Paid on the nail

Now that all our Easter shopping is over and we think it’s safe to resume normal life – whatever that is – I thought I’d buck the trend of which I’m so often a part, and give a passing thought to what it was really all about.

Many, many years ago Graham Kendrick wrote a moving and effective song called Paid on the Nail. It is not widely known now, but it came to my mind on reading an article sent to me by a friend, which contained some harrowing details about what it meant to be crucified.

I expect that you, like me, would rather think about the love of God for all of us and how, in the words of my local mystic Julian of Norwich, “all will be well, and all manner of things will be well”.

That’s true, of course, but I do also happen to believe that it took something terrible and miraculous to get us to the point where we can connect with God. If the Resurrection isn’t true, there’s not much point in Christianity, but what did the Crucifixion mean? The following details come partly from the article I received, but mainly from a health website.

At that time in history, death by crucifixion was reserved for only the worst of criminals. Large sharp nails, about 15 to 20 cm long, each with a point of 6 cm, were hammered into the pulses – not into the palms, as the flesh of your palm would simply tear from the weight of your body.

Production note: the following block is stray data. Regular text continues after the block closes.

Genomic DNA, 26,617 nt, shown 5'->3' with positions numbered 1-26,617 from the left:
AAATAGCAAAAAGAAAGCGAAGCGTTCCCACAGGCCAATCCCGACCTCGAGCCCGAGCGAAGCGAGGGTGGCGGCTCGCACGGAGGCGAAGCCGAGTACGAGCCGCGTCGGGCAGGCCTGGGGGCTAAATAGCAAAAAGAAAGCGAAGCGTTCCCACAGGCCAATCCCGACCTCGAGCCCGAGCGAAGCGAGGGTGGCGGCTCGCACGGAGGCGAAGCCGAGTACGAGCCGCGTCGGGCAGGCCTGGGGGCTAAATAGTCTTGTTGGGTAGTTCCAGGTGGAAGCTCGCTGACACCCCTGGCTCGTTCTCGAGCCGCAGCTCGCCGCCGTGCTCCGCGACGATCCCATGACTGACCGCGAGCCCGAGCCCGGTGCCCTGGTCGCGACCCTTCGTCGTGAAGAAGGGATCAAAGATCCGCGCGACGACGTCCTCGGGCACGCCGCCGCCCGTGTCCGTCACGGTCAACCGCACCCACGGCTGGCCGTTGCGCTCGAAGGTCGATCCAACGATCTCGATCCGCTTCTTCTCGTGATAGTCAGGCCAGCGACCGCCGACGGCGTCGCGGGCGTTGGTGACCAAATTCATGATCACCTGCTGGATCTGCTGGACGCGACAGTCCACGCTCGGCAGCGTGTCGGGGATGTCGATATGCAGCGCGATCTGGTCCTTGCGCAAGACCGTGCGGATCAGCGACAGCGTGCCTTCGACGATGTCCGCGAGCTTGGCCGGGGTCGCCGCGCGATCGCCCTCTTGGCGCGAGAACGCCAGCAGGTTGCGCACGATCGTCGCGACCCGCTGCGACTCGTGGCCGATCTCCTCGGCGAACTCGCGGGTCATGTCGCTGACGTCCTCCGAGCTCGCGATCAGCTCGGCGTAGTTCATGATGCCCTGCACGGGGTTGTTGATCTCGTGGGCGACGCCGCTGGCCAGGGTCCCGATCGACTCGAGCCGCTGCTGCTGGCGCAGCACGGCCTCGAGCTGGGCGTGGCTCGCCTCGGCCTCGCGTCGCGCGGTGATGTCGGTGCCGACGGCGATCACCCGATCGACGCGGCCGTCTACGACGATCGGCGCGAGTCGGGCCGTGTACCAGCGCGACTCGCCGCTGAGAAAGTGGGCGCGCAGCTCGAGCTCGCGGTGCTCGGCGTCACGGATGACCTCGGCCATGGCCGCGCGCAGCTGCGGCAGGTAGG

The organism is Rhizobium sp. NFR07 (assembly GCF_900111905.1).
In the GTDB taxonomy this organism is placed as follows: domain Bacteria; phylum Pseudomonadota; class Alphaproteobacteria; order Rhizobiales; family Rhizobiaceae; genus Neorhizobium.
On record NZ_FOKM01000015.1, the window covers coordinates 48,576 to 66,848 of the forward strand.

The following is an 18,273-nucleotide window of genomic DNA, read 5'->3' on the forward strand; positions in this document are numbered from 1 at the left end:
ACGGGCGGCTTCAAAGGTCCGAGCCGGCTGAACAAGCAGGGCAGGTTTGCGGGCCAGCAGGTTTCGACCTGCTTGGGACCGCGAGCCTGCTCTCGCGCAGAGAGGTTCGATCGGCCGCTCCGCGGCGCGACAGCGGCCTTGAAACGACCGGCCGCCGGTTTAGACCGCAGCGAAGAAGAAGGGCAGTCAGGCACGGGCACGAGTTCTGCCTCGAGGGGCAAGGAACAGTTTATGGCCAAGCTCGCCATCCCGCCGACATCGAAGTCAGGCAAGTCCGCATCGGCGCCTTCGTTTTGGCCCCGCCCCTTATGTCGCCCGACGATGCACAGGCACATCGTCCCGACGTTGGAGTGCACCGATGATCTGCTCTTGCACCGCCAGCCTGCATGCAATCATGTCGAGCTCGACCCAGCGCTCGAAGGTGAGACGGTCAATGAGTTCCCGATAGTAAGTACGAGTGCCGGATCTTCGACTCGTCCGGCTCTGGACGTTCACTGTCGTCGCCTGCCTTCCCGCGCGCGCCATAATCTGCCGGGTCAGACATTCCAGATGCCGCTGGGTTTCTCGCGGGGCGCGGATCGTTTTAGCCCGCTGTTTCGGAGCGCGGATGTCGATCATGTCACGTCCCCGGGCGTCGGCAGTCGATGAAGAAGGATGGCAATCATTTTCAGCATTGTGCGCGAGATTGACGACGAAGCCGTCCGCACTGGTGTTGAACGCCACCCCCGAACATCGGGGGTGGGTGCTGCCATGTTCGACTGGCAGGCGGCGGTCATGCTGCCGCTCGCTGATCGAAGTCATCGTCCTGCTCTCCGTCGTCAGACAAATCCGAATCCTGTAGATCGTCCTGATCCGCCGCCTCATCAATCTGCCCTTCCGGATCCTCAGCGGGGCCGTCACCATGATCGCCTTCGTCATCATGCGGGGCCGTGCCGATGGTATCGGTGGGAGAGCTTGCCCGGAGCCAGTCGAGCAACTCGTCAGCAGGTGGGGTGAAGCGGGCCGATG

In the pulse, there’s a tendon that extends to your shoulder, and when the nails were hammered in, it would break that tendon. This forced Jesus to use all the muscles of his back in order to breathe, as the air was forced from his lungs by the weight of his torso. So Jesus had to support himself on the single nail hammered into his feet, which was bigger than those driven into his pulses, as the feet were carved together.

Since his feet could not endure for a long time without tearing, Jesus was forced to alternate that “cycle” in order to breathe.

It is believed Jesus endured this cruelty for three hours. A few minutes before He died, he was no longer bleeding, for he had no blood left in his body. He was simply pouring water from his cuts and holes.

The human body is composed of nearly 3.5 litres of blood. Jesus shed every drop of His blood for us. He had three nails hammered into him; a crown of thorns on his head; and a spear plunged into his chest by a Roman soldier. Added to his suffering was the burden of carrying his own cross, weighing nearly five stone, for well over a mile while the crowd spat on his face and threw stones.

Christians believe Jesus had to endure this experience so that we may all have free access to God. Not so that another religion could be created: the access is available to everyone. Not so that Christians could impose their beliefs on anyone: again, it’s simply a gift. Jesus was a Jew, and people from all races and religious backgrounds have accepted what he did.

That’s it. No strings, just nails. Oh, and a resurrection.